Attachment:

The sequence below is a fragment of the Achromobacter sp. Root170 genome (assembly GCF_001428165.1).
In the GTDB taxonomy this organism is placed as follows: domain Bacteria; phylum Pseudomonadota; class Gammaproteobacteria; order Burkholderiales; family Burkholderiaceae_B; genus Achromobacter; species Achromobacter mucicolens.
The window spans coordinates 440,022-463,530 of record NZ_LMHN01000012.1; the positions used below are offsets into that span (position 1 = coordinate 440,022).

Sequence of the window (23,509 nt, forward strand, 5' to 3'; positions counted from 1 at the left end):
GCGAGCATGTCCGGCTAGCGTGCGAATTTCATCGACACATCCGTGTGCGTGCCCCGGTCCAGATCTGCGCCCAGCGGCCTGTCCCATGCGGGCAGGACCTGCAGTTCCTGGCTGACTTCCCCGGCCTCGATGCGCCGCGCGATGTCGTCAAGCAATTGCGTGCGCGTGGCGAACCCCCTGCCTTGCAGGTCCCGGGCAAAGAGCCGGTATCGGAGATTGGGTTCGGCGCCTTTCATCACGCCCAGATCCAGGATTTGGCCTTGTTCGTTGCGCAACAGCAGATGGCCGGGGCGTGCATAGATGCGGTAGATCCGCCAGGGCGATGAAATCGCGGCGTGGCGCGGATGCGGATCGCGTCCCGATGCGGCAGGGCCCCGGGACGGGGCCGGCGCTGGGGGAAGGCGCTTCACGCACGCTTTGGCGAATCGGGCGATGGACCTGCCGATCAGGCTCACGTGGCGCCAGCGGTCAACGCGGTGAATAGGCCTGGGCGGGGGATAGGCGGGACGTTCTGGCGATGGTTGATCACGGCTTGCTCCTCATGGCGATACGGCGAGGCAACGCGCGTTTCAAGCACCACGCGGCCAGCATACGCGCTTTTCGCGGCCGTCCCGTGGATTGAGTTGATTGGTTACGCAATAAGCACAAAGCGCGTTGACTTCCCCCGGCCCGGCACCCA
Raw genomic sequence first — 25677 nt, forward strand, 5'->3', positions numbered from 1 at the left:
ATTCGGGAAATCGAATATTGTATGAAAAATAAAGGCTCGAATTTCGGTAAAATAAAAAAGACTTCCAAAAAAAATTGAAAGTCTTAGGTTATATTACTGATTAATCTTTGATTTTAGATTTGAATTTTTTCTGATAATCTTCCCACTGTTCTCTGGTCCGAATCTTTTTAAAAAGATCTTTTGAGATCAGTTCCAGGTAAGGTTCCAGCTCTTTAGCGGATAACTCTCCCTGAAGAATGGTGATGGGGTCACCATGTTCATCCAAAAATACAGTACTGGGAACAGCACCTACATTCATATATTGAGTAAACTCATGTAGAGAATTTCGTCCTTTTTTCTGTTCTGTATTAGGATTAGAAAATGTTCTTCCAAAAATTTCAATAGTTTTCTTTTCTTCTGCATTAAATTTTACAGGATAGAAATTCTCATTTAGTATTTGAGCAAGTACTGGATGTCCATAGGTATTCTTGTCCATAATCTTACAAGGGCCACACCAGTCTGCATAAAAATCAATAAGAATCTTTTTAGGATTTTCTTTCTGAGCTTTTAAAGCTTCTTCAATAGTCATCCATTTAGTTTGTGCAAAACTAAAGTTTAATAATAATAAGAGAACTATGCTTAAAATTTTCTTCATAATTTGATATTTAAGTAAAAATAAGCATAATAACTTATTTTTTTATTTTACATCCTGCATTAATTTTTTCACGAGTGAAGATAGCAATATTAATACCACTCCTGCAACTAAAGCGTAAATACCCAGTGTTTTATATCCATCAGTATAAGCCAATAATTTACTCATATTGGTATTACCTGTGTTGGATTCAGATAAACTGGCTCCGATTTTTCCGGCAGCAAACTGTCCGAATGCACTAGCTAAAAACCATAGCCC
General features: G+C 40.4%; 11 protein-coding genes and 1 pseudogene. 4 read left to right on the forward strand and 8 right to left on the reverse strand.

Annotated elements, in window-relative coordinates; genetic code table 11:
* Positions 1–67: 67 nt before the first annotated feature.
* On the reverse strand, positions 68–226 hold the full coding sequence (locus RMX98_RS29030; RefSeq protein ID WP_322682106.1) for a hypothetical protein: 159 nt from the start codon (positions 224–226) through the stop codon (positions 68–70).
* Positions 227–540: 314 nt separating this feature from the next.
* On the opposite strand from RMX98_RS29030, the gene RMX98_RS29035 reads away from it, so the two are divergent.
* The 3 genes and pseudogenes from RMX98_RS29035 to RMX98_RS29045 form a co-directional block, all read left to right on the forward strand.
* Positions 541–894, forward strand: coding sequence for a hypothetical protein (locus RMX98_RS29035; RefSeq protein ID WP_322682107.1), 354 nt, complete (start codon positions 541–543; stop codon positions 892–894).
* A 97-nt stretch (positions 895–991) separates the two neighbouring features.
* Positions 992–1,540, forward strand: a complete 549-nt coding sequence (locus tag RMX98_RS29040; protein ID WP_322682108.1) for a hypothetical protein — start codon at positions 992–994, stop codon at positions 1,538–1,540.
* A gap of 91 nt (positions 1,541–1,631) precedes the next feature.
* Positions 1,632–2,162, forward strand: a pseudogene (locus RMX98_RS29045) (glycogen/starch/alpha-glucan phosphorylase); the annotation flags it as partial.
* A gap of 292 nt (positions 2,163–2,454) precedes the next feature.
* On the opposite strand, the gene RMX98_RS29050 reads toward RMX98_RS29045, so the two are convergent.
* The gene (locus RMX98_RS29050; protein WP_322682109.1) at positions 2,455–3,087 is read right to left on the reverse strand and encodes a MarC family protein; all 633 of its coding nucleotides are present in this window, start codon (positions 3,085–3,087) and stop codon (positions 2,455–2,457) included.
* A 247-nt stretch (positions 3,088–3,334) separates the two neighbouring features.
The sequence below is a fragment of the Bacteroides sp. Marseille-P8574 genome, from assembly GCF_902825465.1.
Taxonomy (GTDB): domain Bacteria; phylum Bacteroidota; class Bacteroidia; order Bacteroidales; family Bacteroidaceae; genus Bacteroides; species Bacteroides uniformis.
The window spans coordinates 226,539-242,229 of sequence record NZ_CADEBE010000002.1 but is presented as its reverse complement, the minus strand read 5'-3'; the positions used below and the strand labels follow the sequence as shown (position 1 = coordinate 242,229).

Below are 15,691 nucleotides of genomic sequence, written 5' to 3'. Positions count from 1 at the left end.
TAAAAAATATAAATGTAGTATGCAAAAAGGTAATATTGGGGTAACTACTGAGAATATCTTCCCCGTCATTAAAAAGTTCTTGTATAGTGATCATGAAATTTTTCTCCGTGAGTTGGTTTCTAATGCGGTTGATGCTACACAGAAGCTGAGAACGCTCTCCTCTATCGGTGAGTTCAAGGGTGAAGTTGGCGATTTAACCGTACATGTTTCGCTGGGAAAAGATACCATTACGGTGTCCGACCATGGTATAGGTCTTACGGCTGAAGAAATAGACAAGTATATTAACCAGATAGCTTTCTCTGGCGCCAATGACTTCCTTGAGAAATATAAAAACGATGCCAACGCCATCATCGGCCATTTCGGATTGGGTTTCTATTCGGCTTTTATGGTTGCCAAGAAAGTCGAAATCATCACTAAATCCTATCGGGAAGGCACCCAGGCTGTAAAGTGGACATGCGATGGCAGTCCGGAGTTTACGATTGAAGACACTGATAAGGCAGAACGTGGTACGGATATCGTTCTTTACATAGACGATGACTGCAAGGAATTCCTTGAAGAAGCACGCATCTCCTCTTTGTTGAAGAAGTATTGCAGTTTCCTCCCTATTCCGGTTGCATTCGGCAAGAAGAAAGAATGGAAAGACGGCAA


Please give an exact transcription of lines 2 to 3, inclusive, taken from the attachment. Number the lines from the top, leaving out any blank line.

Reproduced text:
In the GTDB taxonomy this organism is placed as follows: domain Bacteria; phylum Pseudomonadota; class Gammaproteobacteria; order Burkholderiales; family Burkholderiaceae_B; genus Achromobacter; species Achromobacter mucicolens.
The window spans coordinates 440,022-463,530 of record NZ_LMHN01000012.1; the positions used below are offsets into that span (position 1 = coordinate 440,022).